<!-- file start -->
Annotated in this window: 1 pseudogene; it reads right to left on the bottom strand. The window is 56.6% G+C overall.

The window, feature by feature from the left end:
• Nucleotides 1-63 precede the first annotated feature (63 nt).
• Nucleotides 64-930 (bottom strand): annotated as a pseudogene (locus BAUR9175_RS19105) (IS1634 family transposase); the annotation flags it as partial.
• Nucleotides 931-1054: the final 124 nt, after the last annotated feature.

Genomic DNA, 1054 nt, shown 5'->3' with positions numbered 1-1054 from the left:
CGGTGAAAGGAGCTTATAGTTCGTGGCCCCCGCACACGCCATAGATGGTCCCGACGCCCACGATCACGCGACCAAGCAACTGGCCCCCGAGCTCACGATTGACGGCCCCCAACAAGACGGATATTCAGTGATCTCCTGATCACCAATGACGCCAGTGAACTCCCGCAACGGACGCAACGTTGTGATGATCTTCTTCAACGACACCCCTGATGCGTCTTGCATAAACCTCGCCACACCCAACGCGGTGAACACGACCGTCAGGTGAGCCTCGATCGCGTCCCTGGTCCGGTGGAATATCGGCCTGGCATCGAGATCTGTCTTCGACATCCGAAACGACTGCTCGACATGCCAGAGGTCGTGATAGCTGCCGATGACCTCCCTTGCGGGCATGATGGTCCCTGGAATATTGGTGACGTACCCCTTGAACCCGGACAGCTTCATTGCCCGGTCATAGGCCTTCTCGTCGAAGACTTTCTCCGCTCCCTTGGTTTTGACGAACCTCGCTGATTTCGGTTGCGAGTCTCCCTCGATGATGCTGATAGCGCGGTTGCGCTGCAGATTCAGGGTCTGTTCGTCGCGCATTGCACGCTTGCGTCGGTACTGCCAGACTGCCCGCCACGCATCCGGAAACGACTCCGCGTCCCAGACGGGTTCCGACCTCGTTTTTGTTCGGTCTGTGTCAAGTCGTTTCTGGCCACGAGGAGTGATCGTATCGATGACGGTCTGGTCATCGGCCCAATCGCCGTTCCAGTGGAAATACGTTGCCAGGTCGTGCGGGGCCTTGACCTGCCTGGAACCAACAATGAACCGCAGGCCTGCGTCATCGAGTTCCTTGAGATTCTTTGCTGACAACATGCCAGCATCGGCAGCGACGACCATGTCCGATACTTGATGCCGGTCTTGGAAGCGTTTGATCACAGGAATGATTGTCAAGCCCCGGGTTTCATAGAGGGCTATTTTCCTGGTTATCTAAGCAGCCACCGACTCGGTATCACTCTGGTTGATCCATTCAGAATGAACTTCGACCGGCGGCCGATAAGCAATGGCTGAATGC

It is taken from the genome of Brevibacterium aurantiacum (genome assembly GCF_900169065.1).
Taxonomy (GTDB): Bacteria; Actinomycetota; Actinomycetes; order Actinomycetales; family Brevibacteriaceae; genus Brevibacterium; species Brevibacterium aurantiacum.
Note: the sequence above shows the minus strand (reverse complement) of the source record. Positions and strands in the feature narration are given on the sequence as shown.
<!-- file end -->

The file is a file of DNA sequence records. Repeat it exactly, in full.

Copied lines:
Annotated in this window: 1 pseudogene; it reads right to left on the bottom strand. The window is 56.6% G+C overall.

The window, feature by feature from the left end:
• Nucleotides 1-63 precede the first annotated feature (63 nt).
• Nucleotides 64-930 (bottom strand): annotated as a pseudogene (locus BAUR9175_RS19105) (IS1634 family transposase); the annotation flags it as partial.
• Nucleotides 931-1054: the final 124 nt, after the last annotated feature.

Genomic DNA, 1054 nt, shown 5'->3' with positions numbered 1-1054 from the left:
CGGTGAAAGGAGCTTATAGTTCGTGGCCCCCGCACACGCCATAGATGGTCCCGACGCCCACGATCACGCGACCAAGCAACTGGCCCCCGAGCTCACGATTGACGGCCCCCAACAAGACGGATATTCAGTGATCTCCTGATCACCAATGACGCCAGTGAACTCCCGCAACGGACGCAACGTTGTGATGATCTTCTTCAACGACACCCCTGATGCGTCTTGCATAAACCTCGCCACACCCAACGCGGTGAACACGACCGTCAGGTGAGCCTCGATCGCGTCCCTGGTCCGGTGGAATATCGGCCTGGCATCGAGATCTGTCTTCGACATCCGAAACGACTGCTCGACATGCCAGAGGTCGTGATAGCTGCCGATGACCTCCCTTGCGGGCATGATGGTCCCTGGAATATTGGTGACGTACCCCTTGAACCCGGACAGCTTCATTGCCCGGTCATAGGCCTTCTCGTCGAAGACTTTCTCCGCTCCCTTGGTTTTGACGAACCTCGCTGATTTCGGTTGCGAGTCTCCCTCGATGATGCTGATAGCGCGGTTGCGCTGCAGATTCAGGGTCTGTTCGTCGCGCATTGCACGCTTGCGTCGGTACTGCCAGACTGCCCGCCACGCATCCGGAAACGACTCCGCGTCCCAGACGGGTTCCGACCTCGTTTTTGTTCGGTCTGTGTCAAGTCGTTTCTGGCCACGAGGAGTGATCGTATCGATGACGGTCTGGTCATCGGCCCAATCGCCGTTCCAGTGGAAATACGTTGCCAGGTCGTGCGGGGCCTTGACCTGCCTGGAACCAACAATGAACCGCAGGCCTGCGTCATCGAGTTCCTTGAGATTCTTTGCTGACAACATGCCAGCATCGGCAGCGACGACCATGTCCGATACTTGATGCCGGTCTTGGAAGCGTTTGATCACAGGAATGATTGTCAAGCCCCGGGTTTCATAGAGGGCTATTTTCCTGGTTATCTAAGCAGCCACCGACTCGGTATCACTCTGGTTGATCCATTCAGAATGAACTTCGACCGGCGGCCGATAAGCAATGGCTGAATGC

It is taken from the genome of Brevibacterium aurantiacum (genome assembly GCF_900169065.1).
Taxonomy (GTDB): Bacteria; Actinomycetota; Actinomycetes; order Actinomycetales; family Brevibacteriaceae; genus Brevibacterium; species Brevibacterium aurantiacum.
Note: the sequence above shows the minus strand (reverse complement) of the source record. Positions and strands in the feature narration are given on the sequence as shown.